Alive On Arrival opens with “Goin’ Down To Laurel,” one of his most well-known tunes. This song has such a great feel, but it’s the lyrics that really make me love it. “She is a fool for loving me/But she’s in love/And love’s a funny state of mind.” Right from the start, there is something endearing about him, about the way he presents himself and his material. It’s strange to look at his picture on this record, for he looks so ridiculously young, sometimes a surprise when listening to his music.

On a song like “What Kinda Guy” he goes for it with the gusto of Springsteen, yet with some of the humor of Jonathan Richman. As in the way he plays with language on this song on lines like, “What kinda guy am I really am?” This song is a lot of fun. Also a lot of fun is “Big City Cat,” a pop tune featuring David Sanborn on alto saxophone. He shows his sense of humor on this one too, with these lyrics: “There’s a man in the hall/It’s some kind of lunatic/He’s following me/He’s down by the john, so I can’t take a pee/I’m supposed to be happy.”

And between those two songs he puts the serious “It Isn’t Gonna Be That Way,” a kind of pretty song with a certain sadness, in which he sings about things that aren’t going to happen. “You think you can live and dream your own fate/You think you can wish and walk through the gate/Oh, it isn’t gonna be that way.” It’s always sad to hear or realize that the ideal state isn’t going to happen. This is one of my personal favorites on this album.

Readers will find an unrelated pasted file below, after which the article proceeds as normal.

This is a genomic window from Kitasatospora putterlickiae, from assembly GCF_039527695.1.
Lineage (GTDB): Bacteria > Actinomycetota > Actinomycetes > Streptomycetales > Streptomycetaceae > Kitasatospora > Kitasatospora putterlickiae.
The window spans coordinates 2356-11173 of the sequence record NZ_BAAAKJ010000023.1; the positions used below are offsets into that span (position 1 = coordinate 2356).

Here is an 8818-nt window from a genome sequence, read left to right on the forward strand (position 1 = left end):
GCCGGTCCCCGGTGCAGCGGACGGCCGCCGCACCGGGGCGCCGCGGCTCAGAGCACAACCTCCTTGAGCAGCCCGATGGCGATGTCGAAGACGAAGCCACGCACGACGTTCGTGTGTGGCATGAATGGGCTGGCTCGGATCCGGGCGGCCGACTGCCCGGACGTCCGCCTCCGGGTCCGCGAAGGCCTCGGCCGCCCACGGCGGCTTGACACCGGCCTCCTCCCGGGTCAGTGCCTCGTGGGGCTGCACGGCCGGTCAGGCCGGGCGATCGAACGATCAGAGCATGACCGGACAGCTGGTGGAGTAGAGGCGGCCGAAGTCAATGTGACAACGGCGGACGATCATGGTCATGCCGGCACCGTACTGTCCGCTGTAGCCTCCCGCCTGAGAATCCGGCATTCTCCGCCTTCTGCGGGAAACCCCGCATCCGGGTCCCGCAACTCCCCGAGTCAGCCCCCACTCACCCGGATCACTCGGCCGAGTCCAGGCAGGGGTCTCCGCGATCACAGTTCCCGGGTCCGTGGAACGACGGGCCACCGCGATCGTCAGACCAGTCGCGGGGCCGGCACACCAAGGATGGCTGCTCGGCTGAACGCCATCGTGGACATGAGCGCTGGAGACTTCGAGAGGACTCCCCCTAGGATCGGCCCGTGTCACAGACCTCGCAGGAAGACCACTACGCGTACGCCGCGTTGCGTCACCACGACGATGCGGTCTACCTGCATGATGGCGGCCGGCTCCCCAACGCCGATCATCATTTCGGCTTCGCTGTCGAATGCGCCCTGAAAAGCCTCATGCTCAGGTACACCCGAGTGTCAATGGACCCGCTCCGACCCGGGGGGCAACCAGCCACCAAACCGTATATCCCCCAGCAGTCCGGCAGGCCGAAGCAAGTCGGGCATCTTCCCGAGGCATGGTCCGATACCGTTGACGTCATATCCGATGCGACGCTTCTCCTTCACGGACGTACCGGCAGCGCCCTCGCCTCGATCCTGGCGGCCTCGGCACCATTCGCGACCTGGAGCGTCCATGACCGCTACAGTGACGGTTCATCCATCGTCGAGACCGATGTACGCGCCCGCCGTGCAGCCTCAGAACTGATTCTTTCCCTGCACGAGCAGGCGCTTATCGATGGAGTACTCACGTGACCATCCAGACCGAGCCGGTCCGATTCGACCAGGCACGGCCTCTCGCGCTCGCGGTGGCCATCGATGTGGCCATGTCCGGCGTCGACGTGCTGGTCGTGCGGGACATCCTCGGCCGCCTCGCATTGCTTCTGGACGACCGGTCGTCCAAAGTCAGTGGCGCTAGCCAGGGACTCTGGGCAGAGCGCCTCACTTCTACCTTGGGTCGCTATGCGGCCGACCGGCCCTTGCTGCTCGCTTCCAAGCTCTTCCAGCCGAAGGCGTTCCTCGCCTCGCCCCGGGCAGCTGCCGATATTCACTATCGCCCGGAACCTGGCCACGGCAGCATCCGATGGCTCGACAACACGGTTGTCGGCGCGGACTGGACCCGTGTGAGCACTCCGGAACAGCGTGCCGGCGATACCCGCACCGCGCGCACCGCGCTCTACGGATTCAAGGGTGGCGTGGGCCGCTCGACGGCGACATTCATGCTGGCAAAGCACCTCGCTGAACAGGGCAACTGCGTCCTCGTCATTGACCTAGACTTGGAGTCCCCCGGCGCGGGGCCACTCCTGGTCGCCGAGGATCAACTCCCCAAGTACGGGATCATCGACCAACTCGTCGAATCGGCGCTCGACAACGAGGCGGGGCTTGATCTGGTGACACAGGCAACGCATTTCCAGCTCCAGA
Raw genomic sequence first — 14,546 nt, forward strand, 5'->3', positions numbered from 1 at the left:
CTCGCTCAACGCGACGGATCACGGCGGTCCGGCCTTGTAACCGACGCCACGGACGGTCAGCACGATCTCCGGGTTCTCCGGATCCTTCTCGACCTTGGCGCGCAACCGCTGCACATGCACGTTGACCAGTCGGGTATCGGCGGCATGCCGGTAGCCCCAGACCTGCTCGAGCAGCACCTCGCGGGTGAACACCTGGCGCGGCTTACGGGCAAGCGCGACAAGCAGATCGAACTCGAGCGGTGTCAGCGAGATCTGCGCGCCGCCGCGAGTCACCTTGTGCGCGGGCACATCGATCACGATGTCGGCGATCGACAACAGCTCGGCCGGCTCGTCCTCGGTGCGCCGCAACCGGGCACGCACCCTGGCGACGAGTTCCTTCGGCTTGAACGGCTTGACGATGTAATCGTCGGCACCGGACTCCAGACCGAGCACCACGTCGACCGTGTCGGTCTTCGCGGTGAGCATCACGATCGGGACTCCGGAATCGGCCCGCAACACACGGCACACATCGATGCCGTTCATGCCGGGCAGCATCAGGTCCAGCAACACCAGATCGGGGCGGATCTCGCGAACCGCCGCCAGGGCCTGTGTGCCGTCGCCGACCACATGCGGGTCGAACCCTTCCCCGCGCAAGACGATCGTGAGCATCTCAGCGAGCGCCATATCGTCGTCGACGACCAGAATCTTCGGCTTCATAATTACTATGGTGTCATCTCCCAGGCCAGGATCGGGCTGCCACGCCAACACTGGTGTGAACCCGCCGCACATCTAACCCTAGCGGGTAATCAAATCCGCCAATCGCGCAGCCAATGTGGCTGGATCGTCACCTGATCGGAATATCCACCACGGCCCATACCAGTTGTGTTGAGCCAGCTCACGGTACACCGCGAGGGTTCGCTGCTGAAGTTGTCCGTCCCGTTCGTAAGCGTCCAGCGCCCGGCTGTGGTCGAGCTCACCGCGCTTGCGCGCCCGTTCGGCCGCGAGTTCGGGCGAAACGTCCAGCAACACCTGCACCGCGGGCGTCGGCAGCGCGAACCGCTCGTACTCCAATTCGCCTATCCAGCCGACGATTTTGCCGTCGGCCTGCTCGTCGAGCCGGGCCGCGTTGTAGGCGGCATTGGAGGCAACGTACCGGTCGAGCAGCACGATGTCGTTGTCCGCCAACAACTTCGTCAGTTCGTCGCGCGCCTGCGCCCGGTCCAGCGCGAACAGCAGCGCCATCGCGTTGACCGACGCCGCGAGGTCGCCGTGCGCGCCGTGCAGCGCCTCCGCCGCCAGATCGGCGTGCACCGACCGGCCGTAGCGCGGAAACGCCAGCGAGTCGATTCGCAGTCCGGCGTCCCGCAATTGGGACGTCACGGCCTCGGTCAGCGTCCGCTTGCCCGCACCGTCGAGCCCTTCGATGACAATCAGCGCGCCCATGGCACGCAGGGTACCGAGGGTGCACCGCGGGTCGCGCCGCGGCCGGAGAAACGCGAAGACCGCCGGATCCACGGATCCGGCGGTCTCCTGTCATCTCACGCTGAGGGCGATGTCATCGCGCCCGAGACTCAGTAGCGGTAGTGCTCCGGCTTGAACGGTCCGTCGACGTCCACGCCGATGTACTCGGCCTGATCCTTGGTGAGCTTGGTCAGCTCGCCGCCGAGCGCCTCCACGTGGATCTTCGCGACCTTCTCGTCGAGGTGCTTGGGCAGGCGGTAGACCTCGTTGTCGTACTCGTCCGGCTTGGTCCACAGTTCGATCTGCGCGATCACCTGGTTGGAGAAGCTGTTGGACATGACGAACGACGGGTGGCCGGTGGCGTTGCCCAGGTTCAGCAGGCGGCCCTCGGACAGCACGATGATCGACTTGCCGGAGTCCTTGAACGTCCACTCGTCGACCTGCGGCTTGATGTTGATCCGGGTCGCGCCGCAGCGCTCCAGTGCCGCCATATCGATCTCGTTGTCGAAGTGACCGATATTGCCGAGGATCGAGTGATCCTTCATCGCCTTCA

In “Grand Central Station, March 18, 1977,” he sings about playing at the train station, and creates that mood and atmosphere for the listener by presenting the song with vocals, guitar and harmonica rather than adding other instruments. He sings, “Well, think what you will, laugh if you like/It don’t make no difference to me/I’ll open my case, and I might catch a coin/But all ears may listen for free.” This song brings me back to Harvard Square and other stops on the red line in Boston, where all the folksingers would play.

Bonus Tracks

This disc has five bonus tracks. My favorite is probably “It’s Been A Long Time,” with its catchy country rhythm. I fell for this song immediately. Here is a taste of the lyrics: “The summer was kind/And we were kids in the heat/And the moon was a high moon/Hey, it rose in the twilight/It’s been a long time.” Though I have to laugh and marvel when he sings, “I look around, I’m getting older/I’m 23 now.”

“Song For The South (Time’s Gonna Take Me Back)” also has something of a country feel, and it’s a sweet love song. He’s in the city, singing about the girl he’s longing to see. I love the way he describes her: “She’s been living with a brain full of sunset fire too long.” This track also features a nice harmonica section.